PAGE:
Some agencies have begun using audiences as inputs to cluster analyses (the same technique commonly used in market segmentation) with the intent of forming new groups that look and sound like market segments without doing the survey. Although this approach is often faster than traditional survey-based methods, it is more prone to error.
Strength. You don’t need to spend the time or money to collect survey data. And the new audience is directly targetable with your advertising.
Weakness. You probably aren’t getting what you think you’re getting. You are modeling with already modeled data (assumptions rather than people), layering errors on top of errors, so the people you are targeting may not actually display the type and amount of differences that you think they do. Nor can you conduct primary qualitative or quantitative research with members of these digitally designed audience (i.e., there’s no Golden Questions or Typing Tool for recruiting focus groups or classifying concept test respondents).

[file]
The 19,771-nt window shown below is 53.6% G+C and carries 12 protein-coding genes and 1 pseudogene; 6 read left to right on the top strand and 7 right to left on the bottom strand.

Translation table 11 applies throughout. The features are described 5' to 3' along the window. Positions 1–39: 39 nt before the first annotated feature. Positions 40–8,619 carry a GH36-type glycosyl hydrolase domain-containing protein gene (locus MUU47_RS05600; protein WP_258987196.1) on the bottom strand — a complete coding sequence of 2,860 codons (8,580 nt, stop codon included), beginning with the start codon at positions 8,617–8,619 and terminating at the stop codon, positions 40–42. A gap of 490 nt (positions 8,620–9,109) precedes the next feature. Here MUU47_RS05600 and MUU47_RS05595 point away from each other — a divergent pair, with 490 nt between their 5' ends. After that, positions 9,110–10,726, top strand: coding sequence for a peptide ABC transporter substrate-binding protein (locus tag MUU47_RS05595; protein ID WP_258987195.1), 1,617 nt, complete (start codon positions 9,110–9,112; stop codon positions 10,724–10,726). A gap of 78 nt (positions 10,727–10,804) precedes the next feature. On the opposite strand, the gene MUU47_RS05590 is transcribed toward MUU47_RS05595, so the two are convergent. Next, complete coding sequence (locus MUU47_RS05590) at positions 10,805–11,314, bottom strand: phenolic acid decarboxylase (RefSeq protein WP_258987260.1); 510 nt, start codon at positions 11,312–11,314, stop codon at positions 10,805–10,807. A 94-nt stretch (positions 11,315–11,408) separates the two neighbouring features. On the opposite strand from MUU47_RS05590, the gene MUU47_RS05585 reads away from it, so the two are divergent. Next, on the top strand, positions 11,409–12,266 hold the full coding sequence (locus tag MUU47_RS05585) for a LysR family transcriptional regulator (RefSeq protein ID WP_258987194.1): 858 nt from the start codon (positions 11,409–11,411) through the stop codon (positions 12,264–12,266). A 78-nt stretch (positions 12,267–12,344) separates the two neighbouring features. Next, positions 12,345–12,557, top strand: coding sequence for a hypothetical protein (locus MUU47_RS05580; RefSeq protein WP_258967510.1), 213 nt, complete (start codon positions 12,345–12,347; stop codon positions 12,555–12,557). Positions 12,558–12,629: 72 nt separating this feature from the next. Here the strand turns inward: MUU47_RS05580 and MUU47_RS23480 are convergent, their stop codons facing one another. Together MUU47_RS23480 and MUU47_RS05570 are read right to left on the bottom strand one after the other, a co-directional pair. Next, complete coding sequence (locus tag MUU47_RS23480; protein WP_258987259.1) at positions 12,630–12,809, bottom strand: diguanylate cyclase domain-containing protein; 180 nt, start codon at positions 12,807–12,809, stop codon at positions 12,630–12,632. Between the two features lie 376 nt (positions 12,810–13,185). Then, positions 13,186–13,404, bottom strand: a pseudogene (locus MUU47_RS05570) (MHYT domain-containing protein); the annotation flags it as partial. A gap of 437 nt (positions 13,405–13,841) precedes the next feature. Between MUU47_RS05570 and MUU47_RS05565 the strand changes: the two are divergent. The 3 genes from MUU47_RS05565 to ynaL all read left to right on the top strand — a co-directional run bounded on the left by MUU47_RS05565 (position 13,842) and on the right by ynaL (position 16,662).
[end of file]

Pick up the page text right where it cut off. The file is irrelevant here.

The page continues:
Finally, as privacy policies become more restrictive, the breadth and depth of data available for modeling will become increasingly limited. Given that audiences rely wholly on data availability, we have seen a negative impact on the quality and precision of digital audiences. In some cases, we’ve seen audiences disappear entirely, disrupting business strategies.
The digital ecosystem allows us to leverage the strength of both approaches, serving as complements to one another.
The process is straight forward, as we see it:
Business strategies and marketing tactics need to be seamlessly interconnected so you can win with consumers. By using the best that each discipline has to offer, you can better deliver on your personalization strategies by putting the person at the center of your plans and the targeted ad at the center of their feed.
Hilary DeCamp and Janine Arai co-authored this article.